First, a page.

Ron Cook L&S Sciences
Photosystem II Assembly in Cyanobacteria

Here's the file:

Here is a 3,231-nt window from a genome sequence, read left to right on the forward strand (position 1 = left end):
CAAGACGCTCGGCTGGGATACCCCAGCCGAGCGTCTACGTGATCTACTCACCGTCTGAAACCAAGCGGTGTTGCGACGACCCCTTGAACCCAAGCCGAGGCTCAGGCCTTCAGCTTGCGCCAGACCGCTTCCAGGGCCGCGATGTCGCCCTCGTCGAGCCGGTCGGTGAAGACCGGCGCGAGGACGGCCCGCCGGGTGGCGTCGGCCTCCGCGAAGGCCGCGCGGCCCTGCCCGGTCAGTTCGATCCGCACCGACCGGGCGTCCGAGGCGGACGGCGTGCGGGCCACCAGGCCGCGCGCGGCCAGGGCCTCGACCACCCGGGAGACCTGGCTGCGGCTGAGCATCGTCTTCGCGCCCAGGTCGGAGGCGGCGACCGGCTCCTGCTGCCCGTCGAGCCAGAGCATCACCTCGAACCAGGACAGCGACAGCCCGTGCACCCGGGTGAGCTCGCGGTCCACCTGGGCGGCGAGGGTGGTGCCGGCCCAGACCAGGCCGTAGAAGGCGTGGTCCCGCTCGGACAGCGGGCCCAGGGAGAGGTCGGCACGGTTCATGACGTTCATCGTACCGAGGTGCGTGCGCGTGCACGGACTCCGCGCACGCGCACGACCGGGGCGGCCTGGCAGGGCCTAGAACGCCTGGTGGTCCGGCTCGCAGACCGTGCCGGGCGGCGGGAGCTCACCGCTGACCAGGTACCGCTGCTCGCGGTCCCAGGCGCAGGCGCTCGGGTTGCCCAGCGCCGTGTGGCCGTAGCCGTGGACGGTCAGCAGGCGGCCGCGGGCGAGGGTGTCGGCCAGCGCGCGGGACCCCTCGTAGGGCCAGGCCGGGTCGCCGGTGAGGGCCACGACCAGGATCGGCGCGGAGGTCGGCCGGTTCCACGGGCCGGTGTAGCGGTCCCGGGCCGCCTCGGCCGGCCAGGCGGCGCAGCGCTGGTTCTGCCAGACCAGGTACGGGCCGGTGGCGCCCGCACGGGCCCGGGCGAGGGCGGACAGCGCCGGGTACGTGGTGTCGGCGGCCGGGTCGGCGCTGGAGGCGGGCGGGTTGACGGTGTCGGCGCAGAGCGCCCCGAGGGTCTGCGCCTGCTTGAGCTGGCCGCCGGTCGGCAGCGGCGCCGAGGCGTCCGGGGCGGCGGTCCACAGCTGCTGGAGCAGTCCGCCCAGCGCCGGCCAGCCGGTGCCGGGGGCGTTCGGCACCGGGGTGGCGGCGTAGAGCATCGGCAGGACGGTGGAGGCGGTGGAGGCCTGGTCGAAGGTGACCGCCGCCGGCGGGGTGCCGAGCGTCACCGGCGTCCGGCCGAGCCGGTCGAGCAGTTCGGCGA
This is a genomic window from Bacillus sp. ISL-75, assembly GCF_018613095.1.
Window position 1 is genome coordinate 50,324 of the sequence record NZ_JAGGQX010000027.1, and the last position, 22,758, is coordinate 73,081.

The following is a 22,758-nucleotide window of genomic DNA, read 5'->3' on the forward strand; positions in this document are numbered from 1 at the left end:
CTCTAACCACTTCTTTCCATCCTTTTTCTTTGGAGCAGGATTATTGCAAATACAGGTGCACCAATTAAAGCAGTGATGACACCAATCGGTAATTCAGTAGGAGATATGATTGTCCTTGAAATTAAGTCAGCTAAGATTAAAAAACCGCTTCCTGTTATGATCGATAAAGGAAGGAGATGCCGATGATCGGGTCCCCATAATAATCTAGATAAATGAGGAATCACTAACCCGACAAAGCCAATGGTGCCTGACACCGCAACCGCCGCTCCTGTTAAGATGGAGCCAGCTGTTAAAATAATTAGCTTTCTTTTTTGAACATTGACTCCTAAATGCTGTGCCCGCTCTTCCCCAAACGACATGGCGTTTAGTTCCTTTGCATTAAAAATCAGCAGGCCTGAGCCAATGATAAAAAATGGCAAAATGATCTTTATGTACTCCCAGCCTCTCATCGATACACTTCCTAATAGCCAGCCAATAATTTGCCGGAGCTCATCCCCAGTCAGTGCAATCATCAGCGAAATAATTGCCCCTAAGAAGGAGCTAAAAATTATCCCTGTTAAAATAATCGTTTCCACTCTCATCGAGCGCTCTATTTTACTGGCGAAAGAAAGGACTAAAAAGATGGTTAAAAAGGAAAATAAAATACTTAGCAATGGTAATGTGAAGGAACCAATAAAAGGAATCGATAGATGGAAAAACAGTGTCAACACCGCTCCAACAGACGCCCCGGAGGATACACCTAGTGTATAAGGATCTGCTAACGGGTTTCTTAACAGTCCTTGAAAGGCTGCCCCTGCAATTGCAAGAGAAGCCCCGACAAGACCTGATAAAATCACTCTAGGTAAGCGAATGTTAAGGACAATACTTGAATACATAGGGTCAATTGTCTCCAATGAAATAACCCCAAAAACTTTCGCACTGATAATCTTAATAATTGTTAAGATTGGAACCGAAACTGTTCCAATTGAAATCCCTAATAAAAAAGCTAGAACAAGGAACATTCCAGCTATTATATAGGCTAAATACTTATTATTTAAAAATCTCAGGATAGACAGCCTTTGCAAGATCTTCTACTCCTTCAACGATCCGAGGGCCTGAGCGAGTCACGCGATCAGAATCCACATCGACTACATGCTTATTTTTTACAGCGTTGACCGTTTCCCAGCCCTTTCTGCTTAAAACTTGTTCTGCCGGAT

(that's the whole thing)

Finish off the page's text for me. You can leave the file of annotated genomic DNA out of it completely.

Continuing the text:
Nearly all life on Earth depends on oxygenic photosynthesis, the process by which light energy is used to create sugars and oxygen from water and carbon dioxide. In plants and algae, it is carried out in organelles called chloroplasts, which are cousins of photosynthetic bacteria known as cyanobacteria. Both chloroplasts and cyanobacteria contain membrane-enclosed sacs called thylakoids, and the light-dependent reactions of photosynthesis take place in the thylakoid membrane. Here, light hits the protein complex Photosystem II (PSII), and this energy is used to split water into oxygen, protons, and high-energy electrons, which are carried through a transport chain that ultimately produces NADPH and ATP. PSII is composed of 20-30 proteins and ~70 cofactors, and my project is to develop and characterize mutants in cyanobacteria where these are not correctly assembled. This includes rubA in Synechocystis sp. PCC 6803 and Thermosynechococcus elongatus BP-1, as well as slr1470 in Synechocystis.